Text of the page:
We also invite you to a ‘joint school’. This is a group session held by video link twice a week. It covers how to prepare for the operation, what to expect and the recovery process.
What happens during hip replacement surgery?
At Parkside Orthopaedics and Sports Medicine Centre, we have four modern operating theatres. There is little or no waiting time for hip surgery.
A hip replacement can be done under a general anaesthetic. This means that you are asleep during the operation and do not feel any pain. Otherwise, you may have a spinal anaesthetic or epidural. You are then awake, but your body is made numb from the waist downwards.
Your operation takes one to two hours. The most common type of surgery is a total hip replacement, where both the damaged hip ball and socket are replaced. Your surgeon makes a cut over the front or side of your hip. They remove the top of the thigh bone (the hip ball) and hollow out the hip socket in the pelvis.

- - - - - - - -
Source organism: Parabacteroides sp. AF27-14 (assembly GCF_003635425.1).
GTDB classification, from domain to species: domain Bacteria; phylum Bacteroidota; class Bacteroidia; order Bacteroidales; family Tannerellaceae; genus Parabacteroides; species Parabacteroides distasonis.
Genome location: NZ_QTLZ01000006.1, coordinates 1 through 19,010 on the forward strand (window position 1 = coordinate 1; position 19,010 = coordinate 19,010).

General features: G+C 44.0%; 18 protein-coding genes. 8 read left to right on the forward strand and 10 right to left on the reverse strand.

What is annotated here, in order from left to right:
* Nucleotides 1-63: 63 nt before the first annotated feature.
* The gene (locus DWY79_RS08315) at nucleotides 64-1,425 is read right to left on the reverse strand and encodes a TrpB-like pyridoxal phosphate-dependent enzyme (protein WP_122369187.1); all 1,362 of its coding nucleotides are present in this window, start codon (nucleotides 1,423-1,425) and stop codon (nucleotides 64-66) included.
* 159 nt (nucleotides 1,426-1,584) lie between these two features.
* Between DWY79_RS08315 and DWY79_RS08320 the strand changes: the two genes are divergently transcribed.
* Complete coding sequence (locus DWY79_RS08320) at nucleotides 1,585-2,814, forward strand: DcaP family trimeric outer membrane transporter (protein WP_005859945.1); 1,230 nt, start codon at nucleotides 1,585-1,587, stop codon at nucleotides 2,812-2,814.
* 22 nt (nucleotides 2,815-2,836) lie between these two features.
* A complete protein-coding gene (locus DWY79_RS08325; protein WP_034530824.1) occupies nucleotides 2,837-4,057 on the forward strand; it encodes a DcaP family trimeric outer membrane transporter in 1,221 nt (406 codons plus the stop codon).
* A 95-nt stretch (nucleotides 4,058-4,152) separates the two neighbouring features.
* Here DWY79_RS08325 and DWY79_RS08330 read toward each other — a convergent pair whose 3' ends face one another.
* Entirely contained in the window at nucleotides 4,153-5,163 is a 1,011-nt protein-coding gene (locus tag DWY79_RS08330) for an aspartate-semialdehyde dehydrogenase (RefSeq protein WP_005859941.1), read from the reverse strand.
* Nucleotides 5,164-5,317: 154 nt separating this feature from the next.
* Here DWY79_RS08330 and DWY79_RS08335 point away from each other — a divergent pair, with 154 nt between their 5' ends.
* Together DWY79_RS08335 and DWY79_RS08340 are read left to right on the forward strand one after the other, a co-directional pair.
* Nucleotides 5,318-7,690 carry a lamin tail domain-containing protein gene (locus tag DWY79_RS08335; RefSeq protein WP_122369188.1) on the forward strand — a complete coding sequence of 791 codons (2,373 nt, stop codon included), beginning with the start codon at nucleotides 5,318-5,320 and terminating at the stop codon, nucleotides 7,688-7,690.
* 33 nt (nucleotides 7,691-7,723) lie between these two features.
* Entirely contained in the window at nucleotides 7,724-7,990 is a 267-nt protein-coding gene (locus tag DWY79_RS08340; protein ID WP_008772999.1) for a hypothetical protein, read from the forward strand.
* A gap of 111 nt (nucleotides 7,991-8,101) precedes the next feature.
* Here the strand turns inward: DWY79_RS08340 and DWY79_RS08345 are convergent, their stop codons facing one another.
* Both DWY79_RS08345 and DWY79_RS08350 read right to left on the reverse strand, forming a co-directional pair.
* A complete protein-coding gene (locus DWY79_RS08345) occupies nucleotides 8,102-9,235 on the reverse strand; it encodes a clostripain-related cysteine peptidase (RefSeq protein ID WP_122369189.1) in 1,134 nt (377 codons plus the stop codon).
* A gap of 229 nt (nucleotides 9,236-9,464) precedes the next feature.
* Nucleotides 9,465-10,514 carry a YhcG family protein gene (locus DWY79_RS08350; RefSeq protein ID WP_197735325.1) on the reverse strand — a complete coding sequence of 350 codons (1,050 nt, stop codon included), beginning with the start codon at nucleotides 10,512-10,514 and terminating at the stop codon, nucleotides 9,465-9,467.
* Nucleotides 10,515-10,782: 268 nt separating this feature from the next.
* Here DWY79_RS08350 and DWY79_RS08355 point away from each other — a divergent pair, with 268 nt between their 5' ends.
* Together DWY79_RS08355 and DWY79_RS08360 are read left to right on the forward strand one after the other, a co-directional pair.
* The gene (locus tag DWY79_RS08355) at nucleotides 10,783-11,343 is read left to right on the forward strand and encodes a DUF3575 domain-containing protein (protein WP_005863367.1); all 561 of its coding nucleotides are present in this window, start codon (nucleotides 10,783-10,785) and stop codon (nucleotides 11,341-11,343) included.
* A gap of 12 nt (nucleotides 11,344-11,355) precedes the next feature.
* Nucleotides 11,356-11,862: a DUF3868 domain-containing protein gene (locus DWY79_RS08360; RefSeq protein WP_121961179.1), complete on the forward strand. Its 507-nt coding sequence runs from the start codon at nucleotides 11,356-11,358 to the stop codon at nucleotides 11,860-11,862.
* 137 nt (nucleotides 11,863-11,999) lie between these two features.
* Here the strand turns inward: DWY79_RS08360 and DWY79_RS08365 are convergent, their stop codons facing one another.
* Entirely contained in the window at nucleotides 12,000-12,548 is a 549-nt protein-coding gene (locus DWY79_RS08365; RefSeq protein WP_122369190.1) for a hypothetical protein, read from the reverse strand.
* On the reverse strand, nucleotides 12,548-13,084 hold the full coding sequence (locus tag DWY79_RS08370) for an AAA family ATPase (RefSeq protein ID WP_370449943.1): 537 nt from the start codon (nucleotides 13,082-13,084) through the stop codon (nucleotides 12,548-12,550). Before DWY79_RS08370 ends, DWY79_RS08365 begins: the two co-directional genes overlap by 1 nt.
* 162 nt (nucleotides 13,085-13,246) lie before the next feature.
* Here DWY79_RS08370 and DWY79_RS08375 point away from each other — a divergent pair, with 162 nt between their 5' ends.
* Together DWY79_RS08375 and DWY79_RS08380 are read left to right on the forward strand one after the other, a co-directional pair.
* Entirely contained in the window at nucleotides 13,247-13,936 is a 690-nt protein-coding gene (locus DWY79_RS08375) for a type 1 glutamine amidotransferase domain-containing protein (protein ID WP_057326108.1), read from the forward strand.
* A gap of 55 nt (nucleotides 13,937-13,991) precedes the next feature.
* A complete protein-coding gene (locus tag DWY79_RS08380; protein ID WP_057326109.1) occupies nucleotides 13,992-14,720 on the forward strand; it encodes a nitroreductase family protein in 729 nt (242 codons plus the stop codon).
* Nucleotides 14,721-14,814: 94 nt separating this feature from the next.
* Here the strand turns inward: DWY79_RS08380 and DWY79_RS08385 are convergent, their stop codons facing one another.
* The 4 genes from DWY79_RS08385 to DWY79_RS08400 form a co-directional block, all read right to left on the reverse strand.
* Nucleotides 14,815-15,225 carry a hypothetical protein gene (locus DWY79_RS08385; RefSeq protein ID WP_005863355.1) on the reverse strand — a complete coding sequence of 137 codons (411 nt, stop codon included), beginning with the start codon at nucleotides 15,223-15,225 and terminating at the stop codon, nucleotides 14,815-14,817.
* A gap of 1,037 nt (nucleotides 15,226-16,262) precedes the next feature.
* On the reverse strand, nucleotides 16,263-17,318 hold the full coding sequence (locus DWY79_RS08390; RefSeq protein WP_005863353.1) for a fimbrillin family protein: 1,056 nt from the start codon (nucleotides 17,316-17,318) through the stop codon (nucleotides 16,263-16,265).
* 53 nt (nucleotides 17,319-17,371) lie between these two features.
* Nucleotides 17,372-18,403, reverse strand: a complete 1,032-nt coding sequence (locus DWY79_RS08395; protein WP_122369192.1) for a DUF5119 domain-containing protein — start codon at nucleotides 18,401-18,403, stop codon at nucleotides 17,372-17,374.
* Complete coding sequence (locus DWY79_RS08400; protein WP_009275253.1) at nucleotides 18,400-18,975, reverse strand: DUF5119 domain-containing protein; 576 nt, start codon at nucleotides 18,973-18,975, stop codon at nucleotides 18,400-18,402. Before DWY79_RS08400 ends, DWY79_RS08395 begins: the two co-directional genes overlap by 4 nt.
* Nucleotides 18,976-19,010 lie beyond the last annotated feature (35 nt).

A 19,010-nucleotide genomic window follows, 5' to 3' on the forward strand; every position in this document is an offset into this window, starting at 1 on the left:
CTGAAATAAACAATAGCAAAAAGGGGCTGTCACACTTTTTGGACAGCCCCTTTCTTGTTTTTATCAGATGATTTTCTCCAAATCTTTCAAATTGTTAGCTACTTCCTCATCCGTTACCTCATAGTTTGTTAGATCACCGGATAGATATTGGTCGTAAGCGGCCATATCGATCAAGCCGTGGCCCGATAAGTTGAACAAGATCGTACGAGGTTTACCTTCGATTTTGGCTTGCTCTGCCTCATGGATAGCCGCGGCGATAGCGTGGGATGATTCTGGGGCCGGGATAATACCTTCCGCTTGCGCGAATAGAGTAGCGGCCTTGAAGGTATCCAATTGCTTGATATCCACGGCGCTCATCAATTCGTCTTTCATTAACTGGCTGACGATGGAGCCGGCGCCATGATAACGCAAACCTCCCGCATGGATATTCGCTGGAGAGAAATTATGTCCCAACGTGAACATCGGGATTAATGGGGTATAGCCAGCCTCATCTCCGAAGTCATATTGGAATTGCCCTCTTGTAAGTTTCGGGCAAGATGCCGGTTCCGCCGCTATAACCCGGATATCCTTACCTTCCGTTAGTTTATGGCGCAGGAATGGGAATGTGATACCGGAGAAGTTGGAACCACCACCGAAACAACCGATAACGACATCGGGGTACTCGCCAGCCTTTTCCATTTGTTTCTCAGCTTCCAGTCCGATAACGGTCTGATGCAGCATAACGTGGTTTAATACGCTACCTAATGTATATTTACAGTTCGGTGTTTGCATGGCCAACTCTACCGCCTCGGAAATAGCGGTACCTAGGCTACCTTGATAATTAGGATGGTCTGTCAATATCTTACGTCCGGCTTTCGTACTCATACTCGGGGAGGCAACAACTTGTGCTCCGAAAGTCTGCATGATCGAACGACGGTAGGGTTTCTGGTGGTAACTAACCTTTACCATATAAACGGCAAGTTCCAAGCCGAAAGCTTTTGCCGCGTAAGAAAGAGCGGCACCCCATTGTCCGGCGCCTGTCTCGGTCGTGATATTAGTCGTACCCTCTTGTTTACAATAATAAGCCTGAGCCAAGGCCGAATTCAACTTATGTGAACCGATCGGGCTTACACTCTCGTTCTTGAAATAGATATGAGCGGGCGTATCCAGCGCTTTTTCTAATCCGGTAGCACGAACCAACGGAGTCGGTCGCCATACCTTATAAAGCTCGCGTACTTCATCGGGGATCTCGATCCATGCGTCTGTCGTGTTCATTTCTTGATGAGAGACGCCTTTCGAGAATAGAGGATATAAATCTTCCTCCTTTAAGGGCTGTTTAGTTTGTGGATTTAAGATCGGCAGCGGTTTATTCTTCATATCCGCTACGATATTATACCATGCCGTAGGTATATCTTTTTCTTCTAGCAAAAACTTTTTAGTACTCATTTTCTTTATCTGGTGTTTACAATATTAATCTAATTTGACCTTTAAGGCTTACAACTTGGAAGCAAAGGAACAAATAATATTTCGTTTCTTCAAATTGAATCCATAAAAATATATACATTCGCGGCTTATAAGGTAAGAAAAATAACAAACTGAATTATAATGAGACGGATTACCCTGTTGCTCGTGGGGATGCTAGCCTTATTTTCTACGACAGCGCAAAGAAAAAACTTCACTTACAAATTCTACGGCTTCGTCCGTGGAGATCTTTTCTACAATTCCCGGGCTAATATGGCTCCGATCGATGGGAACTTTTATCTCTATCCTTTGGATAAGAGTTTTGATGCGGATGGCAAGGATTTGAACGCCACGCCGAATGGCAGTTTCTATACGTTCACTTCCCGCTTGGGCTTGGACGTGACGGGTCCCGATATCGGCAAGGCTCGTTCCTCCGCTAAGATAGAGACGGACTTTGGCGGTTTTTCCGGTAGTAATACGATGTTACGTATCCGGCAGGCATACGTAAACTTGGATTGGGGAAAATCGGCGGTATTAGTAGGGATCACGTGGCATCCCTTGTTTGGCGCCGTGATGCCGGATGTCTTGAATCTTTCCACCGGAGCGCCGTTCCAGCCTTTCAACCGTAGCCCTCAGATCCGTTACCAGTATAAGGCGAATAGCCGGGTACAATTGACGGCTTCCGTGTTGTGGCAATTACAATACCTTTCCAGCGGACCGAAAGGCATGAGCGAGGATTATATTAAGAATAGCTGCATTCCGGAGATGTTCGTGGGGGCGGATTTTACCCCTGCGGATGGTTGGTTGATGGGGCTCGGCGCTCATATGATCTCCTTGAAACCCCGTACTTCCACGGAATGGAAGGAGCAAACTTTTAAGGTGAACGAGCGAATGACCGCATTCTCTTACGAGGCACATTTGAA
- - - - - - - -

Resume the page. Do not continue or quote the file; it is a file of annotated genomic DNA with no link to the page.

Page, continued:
The surgeon puts an artificial socket, which is shaped like a cup, into the hollow space of the pelvis. They then insert an artificial ball, which is attached to a metal stem that fits into your thighbone. A piece of plastic, metal or ceramic keeps the ball and socket apart to prevent them from rubbing.
Your new hip ball and socket may be made from metal, plastic or ceramic. A metal ball and plastic socket are most common. If you are younger and more active, you may have a ceramic ball and plastic or ceramic socket. The new parts are normally fixed to the bone with cement. Otherwise, they are coated with a special material that encourages the bone to grow onto it.
Are there any other types of hip replacement surgery?
Surgeons continue to develop new ways of carrying out hip replacement operations. Two other types of hip replacement surgery are: